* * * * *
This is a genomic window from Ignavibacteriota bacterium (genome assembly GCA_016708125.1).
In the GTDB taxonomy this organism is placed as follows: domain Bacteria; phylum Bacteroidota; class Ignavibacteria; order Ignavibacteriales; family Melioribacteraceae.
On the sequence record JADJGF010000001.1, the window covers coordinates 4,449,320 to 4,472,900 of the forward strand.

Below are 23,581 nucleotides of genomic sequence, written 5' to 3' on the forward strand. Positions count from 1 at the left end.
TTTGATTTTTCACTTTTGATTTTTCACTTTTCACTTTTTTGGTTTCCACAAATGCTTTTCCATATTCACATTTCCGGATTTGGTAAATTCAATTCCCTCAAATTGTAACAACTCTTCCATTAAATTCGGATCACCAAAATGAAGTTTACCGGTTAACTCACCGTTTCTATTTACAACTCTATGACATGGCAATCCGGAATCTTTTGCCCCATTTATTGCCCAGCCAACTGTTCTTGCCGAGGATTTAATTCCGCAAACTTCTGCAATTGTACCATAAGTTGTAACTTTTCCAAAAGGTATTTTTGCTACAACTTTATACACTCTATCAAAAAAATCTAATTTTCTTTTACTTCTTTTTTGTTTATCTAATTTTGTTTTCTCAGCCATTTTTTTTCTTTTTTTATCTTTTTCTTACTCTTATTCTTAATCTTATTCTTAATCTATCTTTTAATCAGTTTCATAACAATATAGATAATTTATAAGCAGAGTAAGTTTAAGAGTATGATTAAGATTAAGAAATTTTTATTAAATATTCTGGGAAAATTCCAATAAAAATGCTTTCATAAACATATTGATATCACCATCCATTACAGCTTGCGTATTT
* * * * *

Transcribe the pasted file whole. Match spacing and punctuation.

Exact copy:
This is a genomic window from Ignavibacteriota bacterium (genome assembly GCA_016708125.1).
In the GTDB taxonomy this organism is placed as follows: domain Bacteria; phylum Bacteroidota; class Ignavibacteria; order Ignavibacteriales; family Melioribacteraceae.
On the sequence record JADJGF010000001.1, the window covers coordinates 4,449,320 to 4,472,900 of the forward strand.

Below are 23,581 nucleotides of genomic sequence, written 5' to 3' on the forward strand. Positions count from 1 at the left end.
TTTGATTTTTCACTTTTGATTTTTCACTTTTCACTTTTTTGGTTTCCACAAATGCTTTTCCATATTCACATTTCCGGATTTGGTAAATTCAATTCCCTCAAATTGTAACAACTCTTCCATTAAATTCGGATCACCAAAATGAAGTTTACCGGTTAACTCACCGTTTCTATTTACAACTCTATGACATGGCAATCCGGAATCTTTTGCCCCATTTATTGCCCAGCCAACTGTTCTTGCCGAGGATTTAATTCCGCAAACTTCTGCAATTGTACCATAAGTTGTAACTTTTCCAAAAGGTATTTTTGCTACAACTTTATACACTCTATCAAAAAAATCTAATTTTCTTTTACTTCTTTTTTGTTTATCTAATTTTGTTTTCTCAGCCATTTTTTTTCTTTTTTTATCTTTTTCTTACTCTTATTCTTAATCTTATTCTTAATCTATCTTTTAATCAGTTTCATAACAATATAGATAATTTATAAGCAGAGTAAGTTTAAGAGTATGATTAAGATTAAGAAATTTTTATTAAATATTCTGGGAAAATTCCAATAAAAATGCTTTCATAAACATATTGATATCACCATCCATTACAGCTTGCGTATTT